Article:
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College of Agriculture and Life Sciences (Cornell University)

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Introduction: With more than 3,000 students, the College of Agriculture and Life Sciences (CALS) is the second largest undergraduate college at Cornell University and the third largest college of its kind in the United States. The College's educational programs are geared towards contemporary, real-world issues. Faculty, staff, and students at CALS are at the cutting edge of research in the life sciences, environmental sciences, food and energy systems, and community and economic vitality. In national surveys, CALS consistently ranks as the best college of agriculture and related sciences in the country. The land-grant mission of the College, which encompasses research, education, and extension programs, allows for the creation and dissemination of knowledge that improves lives for not only citizens of New York, but also the nation, and people around the globe.

Our Roots

A CALS horticultural expert inspects a vineyard for black rot in 1907.
Agriculture was a major catalyst for Cornell University's creation in 1865. During the Civil War, federal land grants were given to the states to establish colleges of agriculture. Ezra Cornell and his friend Andrew Dickson White persuaded the New York State legislature to locate the state's new land-grant university in Ithaca. Cornell, a prosperous farmer, inventor, and businessman, donated a half-million dollars and contributed his own Ithaca farm for the campus.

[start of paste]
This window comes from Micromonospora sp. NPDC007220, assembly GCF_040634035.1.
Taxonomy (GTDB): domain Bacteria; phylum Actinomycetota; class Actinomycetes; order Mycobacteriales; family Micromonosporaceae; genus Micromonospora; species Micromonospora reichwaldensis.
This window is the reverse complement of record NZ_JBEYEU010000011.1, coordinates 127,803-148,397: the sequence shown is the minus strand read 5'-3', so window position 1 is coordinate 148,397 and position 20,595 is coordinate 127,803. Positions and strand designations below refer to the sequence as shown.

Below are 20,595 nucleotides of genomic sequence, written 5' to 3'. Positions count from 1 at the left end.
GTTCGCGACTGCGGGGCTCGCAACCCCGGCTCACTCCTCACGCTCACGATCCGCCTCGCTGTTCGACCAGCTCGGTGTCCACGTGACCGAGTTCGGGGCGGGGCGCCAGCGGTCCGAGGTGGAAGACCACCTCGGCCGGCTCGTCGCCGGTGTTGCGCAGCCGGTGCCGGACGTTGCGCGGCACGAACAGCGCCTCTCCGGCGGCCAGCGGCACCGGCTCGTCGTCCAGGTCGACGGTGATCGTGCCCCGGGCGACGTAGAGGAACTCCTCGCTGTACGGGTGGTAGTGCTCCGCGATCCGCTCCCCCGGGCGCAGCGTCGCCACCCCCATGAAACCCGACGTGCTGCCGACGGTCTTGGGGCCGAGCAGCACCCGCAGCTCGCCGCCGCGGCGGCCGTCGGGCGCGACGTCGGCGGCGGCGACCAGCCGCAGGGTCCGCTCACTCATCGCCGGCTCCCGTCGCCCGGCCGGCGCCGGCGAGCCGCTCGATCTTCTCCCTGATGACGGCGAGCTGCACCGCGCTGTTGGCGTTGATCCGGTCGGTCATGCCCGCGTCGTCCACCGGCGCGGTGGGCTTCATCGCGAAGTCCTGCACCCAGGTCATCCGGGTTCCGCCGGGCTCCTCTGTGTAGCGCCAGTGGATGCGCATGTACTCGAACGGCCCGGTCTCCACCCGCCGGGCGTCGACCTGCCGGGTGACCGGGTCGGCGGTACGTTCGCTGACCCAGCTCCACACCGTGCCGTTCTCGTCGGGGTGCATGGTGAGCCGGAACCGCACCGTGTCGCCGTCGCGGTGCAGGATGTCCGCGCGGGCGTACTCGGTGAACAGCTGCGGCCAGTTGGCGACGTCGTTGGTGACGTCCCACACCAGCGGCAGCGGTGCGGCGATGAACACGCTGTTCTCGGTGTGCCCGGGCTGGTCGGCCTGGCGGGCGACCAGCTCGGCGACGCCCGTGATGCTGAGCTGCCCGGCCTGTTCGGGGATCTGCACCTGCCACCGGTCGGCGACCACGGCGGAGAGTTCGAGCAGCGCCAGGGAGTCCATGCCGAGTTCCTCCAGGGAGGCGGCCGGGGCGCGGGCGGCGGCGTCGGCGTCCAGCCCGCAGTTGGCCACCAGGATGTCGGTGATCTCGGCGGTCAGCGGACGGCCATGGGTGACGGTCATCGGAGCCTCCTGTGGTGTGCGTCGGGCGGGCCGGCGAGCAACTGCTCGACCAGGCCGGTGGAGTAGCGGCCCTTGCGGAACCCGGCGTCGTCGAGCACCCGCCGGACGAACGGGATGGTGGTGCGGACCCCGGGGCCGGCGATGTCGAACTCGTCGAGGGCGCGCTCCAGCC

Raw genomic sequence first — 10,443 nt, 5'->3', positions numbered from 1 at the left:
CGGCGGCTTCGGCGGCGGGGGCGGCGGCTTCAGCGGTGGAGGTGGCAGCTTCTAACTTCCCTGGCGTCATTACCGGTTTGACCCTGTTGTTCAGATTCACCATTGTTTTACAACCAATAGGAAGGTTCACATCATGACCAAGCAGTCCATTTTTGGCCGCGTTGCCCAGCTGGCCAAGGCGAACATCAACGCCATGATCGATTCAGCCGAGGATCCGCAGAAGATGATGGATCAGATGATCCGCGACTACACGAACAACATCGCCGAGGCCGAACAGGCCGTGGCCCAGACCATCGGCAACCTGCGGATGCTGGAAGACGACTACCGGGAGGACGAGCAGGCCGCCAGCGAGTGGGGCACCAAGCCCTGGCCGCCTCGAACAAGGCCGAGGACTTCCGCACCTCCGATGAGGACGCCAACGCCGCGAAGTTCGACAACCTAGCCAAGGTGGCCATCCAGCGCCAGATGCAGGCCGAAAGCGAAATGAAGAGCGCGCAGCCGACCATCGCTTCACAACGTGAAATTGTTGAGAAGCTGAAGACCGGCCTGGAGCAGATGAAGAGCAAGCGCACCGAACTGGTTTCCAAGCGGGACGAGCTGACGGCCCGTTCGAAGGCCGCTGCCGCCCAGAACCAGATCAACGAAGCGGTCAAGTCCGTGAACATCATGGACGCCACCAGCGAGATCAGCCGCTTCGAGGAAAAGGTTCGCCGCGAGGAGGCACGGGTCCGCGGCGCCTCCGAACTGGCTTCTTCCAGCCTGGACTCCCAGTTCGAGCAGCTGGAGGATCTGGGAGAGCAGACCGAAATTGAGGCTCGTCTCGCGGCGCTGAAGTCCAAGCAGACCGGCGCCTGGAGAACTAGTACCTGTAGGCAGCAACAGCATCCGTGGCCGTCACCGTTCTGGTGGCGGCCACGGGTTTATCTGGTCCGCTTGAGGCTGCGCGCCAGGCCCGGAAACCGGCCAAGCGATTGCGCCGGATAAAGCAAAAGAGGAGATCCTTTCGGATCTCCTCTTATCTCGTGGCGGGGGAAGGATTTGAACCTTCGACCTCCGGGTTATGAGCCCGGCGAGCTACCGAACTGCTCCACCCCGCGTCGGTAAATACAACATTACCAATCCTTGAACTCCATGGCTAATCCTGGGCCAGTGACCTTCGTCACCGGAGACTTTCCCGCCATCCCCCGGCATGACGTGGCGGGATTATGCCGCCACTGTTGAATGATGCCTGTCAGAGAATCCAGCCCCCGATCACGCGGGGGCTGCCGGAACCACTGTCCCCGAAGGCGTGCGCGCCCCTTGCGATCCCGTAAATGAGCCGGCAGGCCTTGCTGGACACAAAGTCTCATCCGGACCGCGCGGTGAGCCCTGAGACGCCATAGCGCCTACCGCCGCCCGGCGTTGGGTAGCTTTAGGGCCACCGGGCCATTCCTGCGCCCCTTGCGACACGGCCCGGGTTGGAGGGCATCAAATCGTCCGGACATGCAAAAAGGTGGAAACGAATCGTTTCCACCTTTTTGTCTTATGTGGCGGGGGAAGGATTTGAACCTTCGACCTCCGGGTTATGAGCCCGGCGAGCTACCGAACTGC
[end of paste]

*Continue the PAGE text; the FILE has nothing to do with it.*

Originally, the College focused on improving farming practices. Even prior to 1900, the departments of entomology, agronomy, horticulture, dairy industry, and animal industry were formed. Over the years, CALS' departments and programs have established world-recognized teaching, research, and extension programs in agriculture, community, human and rural development, environment and natural resources, food and nutrition, applied economics, international programs, and life sciences. The College is committed to achieving and maintaining excellence, relevance, and impact in each of these programmatic areas.

Planning for a Prosperous Future

Female students undertake scientific experiments.
Working with producers, the research, teaching, and extension efforts of the nation's land-grant colleges and universities have made American agriculture the most productive in the world. Still, agriculture and agricultural producers, as well as consumers, face significant challenges. CALS' research, teaching, and extension programs build community capacity, improve lives, protect the environment, and enhance the economic well-being of people and communities. CALS' outreach activities influence the decision-making processes of families, businesses, and governments in local, national, and international venues.

CALS' land-grant mission intersects and overlaps all our core academic priorities, from food and energy systems to life sciences to environmental sciences to community and economic vitality. As science develops and society's needs evolve, CALS remains committed to research and education that is focused on serving the public good and making a positive impact on the world.
 
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